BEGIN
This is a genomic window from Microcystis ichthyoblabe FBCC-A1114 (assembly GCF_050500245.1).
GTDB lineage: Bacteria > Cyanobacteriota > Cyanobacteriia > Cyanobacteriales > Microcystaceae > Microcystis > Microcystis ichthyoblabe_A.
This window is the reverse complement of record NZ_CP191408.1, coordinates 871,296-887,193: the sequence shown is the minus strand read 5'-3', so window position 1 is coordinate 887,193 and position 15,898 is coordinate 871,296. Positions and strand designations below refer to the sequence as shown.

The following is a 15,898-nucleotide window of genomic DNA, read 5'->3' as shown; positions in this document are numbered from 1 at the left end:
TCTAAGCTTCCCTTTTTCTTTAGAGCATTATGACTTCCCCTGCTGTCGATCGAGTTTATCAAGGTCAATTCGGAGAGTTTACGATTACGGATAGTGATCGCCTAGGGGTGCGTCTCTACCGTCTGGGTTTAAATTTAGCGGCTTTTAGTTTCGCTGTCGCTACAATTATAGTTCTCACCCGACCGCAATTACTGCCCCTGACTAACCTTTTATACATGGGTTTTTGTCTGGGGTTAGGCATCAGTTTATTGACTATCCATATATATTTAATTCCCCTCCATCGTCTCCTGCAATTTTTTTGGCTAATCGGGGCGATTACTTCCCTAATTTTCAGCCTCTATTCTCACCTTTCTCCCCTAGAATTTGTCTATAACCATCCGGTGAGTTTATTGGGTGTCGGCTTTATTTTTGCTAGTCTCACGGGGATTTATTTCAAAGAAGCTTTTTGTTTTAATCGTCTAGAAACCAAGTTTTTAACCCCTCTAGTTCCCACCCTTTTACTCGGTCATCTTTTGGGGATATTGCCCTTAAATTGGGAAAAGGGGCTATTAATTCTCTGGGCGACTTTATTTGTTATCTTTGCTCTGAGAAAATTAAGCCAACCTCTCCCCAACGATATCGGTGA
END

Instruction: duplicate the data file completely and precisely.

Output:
This is a genomic window from Microcystis ichthyoblabe FBCC-A1114 (assembly GCF_050500245.1).
GTDB lineage: Bacteria > Cyanobacteriota > Cyanobacteriia > Cyanobacteriales > Microcystaceae > Microcystis > Microcystis ichthyoblabe_A.
This window is the reverse complement of record NZ_CP191408.1, coordinates 871,296-887,193: the sequence shown is the minus strand read 5'-3', so window position 1 is coordinate 887,193 and position 15,898 is coordinate 871,296. Positions and strand designations below refer to the sequence as shown.

The following is a 15,898-nucleotide window of genomic DNA, read 5'->3' as shown; positions in this document are numbered from 1 at the left end:
TCTAAGCTTCCCTTTTTCTTTAGAGCATTATGACTTCCCCTGCTGTCGATCGAGTTTATCAAGGTCAATTCGGAGAGTTTACGATTACGGATAGTGATCGCCTAGGGGTGCGTCTCTACCGTCTGGGTTTAAATTTAGCGGCTTTTAGTTTCGCTGTCGCTACAATTATAGTTCTCACCCGACCGCAATTACTGCCCCTGACTAACCTTTTATACATGGGTTTTTGTCTGGGGTTAGGCATCAGTTTATTGACTATCCATATATATTTAATTCCCCTCCATCGTCTCCTGCAATTTTTTTGGCTAATCGGGGCGATTACTTCCCTAATTTTCAGCCTCTATTCTCACCTTTCTCCCCTAGAATTTGTCTATAACCATCCGGTGAGTTTATTGGGTGTCGGCTTTATTTTTGCTAGTCTCACGGGGATTTATTTCAAAGAAGCTTTTTGTTTTAATCGTCTAGAAACCAAGTTTTTAACCCCTCTAGTTCCCACCCTTTTACTCGGTCATCTTTTGGGGATATTGCCCTTAAATTGGGAAAAGGGGCTATTAATTCTCTGGGCGACTTTATTTGTTATCTTTGCTCTGAGAAAATTAAGCCAACCTCTCCCCAACGATATCGGTGA